Sunday, March 15, 2015

PAX East 2015 Catching Up

Okay, let's discuss the events of last weekend.

There are posts currently "in production" as we say in the biz when we're trying our best to fool readers in believing that we did not just spent a week relaxing and having an easy time after a nice weekend trip to Boston.  I assure that instead of writing I was not enjoying the Starz On Demand collection of James Bond movies.  Nope, it never is more fun to watch a terrible Roger Moore movie after an eight hour shift at work than to do something constructive.  I've been working desperately hard every single second.  Yup.

Anyway, the point of this post is that I'm back after PAX East 2015 and I figured I would share some of my experience and what games seemed like fun.  Originally I tried to do this this post as a Vlog with my new camera... but even I cannot stand to look at my face for twenty minutes.  (Especially when Daylight Savings Time kicked my ass this year and I have awful circles under my eye.)  So instead we're going to do things the old fashioned text way - and only a week late!

Since Wikia was so nice to send me out there, I had the opportunity to take part in two events.  First of all I was in an interview for "Witcher 3: Wild Hunt" on the main Twitch stage on Saturday.  That was interesting moment in my life since I happened to know very little about the Witcher series and was playing along the best I could.  The game does look awesome though, I was not in any way saying anything I did not believe.  Apparently I did a very good job, and I've received very positive feedback.  The other event was Quizards Live, a fan quiz where I competed against two other Wikia Admins and the audience to win fabulous prizes.  I came in second, because I could not remember the name of the goddamn time travel machine in the Assassin's Creed games, but if you want to watch here's the twitch stream.  There I won a new video card and a terabyte harddrive, both of which I'll put to good use creating more content for you good Space Monkey people.

Now continue reading for the rest of my PAX story:

PAX East was, in a word, crowded.  The Boston Convention Center is about the largest building I have ever been inside, a mammoth white structure seemingly large enough to fit my entire home town.  There were about sixty thousand people there at one point so I am told, and I can believe it.  You just will not believe the insanity of the masses of human beings that you had to fight with.  For that reason unfortunately, I wound up missing most of the big games, even the ones I wanted to play.  "Halo 5", "Battlefield: Hardline", "Fable: Legends", "Grey Goo", and whatever Wargaming is (do not know, don't really care) were all things I immediately put on triage.  None of them were worth waiting on line, and so I ignored them.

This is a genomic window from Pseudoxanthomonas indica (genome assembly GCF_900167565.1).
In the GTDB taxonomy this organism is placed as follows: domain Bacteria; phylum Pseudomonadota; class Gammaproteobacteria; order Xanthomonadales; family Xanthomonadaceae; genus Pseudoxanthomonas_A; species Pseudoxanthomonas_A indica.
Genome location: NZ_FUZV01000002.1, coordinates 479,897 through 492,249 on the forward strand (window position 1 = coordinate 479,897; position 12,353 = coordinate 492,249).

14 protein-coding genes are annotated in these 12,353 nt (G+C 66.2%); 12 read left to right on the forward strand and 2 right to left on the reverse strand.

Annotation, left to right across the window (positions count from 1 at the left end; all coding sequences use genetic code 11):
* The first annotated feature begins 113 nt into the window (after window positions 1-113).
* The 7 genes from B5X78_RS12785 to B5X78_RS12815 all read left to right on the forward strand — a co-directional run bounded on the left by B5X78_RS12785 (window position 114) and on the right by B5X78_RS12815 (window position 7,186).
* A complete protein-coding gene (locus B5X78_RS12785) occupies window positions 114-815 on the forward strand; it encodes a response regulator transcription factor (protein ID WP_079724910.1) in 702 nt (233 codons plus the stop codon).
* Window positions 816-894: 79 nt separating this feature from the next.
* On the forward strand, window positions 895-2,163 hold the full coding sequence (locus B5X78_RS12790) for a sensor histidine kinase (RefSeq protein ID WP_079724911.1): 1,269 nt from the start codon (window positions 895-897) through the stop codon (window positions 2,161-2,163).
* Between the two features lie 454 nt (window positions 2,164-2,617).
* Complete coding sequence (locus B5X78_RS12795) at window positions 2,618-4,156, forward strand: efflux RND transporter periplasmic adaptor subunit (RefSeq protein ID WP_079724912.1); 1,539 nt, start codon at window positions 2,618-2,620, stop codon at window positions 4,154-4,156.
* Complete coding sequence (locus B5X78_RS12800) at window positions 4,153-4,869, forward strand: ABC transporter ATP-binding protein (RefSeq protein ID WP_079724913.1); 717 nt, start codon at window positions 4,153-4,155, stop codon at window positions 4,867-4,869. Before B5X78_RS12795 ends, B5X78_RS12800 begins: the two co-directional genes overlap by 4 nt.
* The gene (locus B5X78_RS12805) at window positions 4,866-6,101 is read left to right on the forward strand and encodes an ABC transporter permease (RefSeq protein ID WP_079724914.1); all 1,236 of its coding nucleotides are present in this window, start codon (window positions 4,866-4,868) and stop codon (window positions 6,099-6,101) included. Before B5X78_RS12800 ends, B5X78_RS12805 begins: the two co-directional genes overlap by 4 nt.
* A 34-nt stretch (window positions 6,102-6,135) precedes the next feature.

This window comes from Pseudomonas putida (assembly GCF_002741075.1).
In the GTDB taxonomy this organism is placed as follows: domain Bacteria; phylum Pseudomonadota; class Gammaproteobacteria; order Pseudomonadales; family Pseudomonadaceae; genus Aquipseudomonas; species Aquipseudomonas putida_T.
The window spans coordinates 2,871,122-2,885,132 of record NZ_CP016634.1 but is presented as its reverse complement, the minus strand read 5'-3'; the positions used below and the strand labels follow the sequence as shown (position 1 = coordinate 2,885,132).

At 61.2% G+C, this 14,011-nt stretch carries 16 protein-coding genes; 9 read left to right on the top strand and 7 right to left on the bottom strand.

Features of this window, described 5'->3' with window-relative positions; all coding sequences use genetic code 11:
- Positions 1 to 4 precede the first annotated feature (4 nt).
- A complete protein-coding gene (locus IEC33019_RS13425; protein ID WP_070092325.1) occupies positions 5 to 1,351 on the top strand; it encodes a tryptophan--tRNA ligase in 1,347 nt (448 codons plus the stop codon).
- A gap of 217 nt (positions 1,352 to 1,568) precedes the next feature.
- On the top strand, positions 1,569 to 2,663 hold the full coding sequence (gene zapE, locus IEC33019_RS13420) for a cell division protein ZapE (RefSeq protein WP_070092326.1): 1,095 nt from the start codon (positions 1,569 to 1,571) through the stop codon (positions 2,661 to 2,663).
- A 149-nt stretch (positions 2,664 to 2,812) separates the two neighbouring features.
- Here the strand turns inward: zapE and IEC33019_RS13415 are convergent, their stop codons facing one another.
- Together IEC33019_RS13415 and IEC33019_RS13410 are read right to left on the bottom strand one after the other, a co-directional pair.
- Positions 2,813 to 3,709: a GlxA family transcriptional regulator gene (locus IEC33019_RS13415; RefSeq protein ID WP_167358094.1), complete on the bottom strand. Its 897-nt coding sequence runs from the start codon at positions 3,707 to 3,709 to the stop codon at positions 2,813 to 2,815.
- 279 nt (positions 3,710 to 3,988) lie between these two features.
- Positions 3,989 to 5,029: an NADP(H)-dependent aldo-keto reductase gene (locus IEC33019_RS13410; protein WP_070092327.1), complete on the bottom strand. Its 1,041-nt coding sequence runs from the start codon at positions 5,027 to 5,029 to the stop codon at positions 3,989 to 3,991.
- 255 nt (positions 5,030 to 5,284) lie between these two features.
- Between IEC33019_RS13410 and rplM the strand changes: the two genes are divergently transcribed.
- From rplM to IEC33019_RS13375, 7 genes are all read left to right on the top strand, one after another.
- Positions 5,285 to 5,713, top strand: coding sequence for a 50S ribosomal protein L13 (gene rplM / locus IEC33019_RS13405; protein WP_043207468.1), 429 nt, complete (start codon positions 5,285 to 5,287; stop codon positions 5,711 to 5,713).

"Final Fantasy Type-0 HD" and "Final Fantasy XIV: Heavensward" were just impossible to get to.  Square Enix's booth would only allow about a hundred people on line at any point, and the lines were both an hour and a half.  Even after camping out on the line for most of a day, I couldn't get in.  So mostly you wind up gravitating towards the Indie games or the smaller merch booths.  Or you can drown in the masses of bearded men and girls in cosplay costumes and bored-looking lost parents with their small children.  Shopping, however, is very dangerous because if you're not careful you will wind up spending two hundred dollars shopping, like I did:

Toys! Toys!
(Currently Toon Link is in the hospital because his head came off.  The company I bought him from should have a new one sent to me soon enough.)

However, even though I could not play everything I wanted, let us talk about the games I did play, and my reactions.  there were great games at PAX, here are a few of them:

Oculus Rift Demo*

Technically this is not a game.  The demo I was given was only barely interactive, you could not actually affect the environments around you.  It was a very impressive movie though, it could potentially revolutionize that medium.  As for gaming, I am not 100% sure yet.  Virtual Reality is a touchy subject.  It only really became hot again in the last few years, and so far there is not much actual consumer projects to show for it.  To me VR means the Virtual Boy:  some blood red wire frames on a black background that will give you a nasty headache after twenty minutes.

Oculus Rift however, actually worked.  The demo I was given was about fifteen minutes long, so it was sizable.  You put on a huge headset - which is awkward for me because I wear glasses - and then are transported across a long series of vignettes.  A T-Rex would attack you, a cute alien would say insulting baby talk to you, some claw machines would fight over objects, there was even a little Sim City design.  It is very impressive tech, your POV tracks exactly to the objects and the perspective of the footage.  You can go up, you could go down, you could look past objects, you could see them all in full 360 motion with exact depth perception .  And even though most 3D does not work too well with my crappy eyes, this 3D really worked.  I would really not recommend putting your head inside any of the polygons though, that will make you sick very fast.